Articles about political polls should include numbers like: Poll of 1,040 People Finds Americans Anxious Over Future, Obama’s Performance. But they don’t. And yet we still read it and quote it to our friends and family.
Instead, we see this headline on January 28, 2014: Poll Finds Americans Anxious Over Future, Obama’s Performance. Consider this statement printed inside this article in a font-size smaller than 8pt:The Wall Street Journal/NBC News poll was based on nationwide telephone interviews of 800 adults, including a sample of 240 who use only a cellphone. It was conducted from Jan 22-25, 2014 by the polling organizations of Bill McInturff at Public Opinion Strategies and Fred Yang at Heart Research Associates. Individuals were selected proportionate to the nation’s population in accordance with a probability sample design that gives all landline telephone numbers, listed and unlisted, an equal chance to be included. Adults age 18 or over were selected by a systematic procedure to provide a balance of respondents by sex. The cellphone sample was drawn from a list of cellphone users nationally, and respondents were screened to ensure that their cellphone is their only phone. The data’s margin of error is plus or minus 3.46 percentage points. Sample tolerances for subgroups are larger.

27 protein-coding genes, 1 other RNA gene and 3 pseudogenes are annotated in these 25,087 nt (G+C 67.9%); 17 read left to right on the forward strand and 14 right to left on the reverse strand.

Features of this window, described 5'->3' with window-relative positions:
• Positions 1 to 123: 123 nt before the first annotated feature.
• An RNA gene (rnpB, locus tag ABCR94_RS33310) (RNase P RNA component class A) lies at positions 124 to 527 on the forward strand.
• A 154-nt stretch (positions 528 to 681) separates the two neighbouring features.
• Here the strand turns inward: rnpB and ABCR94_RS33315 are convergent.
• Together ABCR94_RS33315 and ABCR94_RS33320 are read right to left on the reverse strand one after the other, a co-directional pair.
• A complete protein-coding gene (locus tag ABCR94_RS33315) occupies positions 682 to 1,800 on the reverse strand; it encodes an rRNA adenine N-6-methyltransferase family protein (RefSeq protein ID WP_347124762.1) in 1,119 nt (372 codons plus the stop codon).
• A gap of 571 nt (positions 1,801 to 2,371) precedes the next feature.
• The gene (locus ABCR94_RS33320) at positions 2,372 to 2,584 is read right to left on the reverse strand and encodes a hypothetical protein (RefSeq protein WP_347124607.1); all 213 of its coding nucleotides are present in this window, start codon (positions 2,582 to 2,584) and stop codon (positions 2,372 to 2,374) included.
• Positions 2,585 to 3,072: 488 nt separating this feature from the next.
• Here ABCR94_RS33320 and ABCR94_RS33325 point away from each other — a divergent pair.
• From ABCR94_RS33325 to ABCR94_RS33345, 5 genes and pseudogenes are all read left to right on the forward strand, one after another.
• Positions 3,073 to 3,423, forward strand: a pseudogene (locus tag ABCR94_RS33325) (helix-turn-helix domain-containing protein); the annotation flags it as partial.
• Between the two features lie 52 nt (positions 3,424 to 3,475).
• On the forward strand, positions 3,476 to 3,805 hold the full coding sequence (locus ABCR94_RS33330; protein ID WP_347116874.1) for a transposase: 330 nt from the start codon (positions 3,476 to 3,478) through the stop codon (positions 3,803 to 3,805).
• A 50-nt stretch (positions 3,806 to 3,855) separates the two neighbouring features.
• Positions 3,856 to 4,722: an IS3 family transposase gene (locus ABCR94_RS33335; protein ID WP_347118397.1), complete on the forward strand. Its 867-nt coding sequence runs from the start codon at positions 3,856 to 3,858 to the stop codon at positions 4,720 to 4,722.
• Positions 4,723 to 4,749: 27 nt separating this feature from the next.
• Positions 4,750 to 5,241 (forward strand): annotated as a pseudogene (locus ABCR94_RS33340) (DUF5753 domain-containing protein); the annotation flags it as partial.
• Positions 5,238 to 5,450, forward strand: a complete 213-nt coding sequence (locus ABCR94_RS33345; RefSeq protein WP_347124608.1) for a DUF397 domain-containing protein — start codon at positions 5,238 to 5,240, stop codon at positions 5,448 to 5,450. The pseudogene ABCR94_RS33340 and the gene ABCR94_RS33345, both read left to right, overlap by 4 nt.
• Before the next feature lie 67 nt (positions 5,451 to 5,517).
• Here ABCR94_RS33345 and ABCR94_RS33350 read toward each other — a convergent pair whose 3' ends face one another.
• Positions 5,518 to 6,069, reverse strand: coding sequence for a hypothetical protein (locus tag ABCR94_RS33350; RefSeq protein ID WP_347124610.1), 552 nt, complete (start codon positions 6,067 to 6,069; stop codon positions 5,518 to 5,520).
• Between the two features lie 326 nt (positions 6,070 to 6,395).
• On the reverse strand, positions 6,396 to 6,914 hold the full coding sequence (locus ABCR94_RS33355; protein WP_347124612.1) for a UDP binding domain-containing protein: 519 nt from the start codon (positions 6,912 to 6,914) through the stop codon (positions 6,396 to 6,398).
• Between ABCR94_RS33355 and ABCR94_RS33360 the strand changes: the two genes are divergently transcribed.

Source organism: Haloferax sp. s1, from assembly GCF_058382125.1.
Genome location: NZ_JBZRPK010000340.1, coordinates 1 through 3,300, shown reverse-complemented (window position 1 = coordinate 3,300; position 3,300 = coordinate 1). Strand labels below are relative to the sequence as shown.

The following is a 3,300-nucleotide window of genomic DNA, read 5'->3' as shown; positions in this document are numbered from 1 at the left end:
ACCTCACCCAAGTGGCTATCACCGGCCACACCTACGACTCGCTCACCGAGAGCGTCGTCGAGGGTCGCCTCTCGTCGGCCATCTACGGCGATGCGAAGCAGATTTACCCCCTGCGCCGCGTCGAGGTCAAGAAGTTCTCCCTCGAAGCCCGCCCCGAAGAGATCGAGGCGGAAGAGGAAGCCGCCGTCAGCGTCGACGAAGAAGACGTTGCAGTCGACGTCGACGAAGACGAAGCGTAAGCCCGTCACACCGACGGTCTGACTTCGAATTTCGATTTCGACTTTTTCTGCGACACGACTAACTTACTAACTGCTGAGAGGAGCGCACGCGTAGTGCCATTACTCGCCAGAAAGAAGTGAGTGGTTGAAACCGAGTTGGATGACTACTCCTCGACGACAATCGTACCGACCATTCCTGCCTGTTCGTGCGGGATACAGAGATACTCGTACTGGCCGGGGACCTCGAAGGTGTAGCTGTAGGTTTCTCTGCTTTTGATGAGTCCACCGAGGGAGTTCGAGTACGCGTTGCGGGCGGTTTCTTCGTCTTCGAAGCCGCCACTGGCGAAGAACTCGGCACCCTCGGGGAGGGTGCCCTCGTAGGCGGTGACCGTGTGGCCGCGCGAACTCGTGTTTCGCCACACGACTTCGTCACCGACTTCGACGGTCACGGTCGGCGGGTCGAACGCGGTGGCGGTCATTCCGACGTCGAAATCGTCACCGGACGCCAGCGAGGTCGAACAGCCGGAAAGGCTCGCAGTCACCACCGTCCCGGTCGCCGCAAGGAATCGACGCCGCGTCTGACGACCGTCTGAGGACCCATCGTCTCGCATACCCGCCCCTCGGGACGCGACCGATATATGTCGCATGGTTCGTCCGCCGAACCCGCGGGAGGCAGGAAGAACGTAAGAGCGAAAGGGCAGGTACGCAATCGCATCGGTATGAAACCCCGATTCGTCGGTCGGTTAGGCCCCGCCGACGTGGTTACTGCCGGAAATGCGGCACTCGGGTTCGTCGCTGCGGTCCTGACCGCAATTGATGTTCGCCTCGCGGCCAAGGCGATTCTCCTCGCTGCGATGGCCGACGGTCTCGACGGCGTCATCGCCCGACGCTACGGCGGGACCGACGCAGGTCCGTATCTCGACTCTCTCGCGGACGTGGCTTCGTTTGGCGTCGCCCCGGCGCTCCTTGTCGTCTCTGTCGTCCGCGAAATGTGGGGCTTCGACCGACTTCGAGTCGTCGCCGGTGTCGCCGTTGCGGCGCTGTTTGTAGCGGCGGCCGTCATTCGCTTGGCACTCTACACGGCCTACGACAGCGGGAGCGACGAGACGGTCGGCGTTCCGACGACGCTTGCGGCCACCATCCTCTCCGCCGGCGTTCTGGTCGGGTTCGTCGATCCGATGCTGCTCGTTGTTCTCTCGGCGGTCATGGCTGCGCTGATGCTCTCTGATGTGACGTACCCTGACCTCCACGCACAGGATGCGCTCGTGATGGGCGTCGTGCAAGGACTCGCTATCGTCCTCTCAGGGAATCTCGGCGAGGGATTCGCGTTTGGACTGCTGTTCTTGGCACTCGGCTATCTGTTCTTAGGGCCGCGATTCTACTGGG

The 2014 election year promises to produce many more Polls to sway you one way or the other. Be sure to read the fine print before basing your own decision on a poll.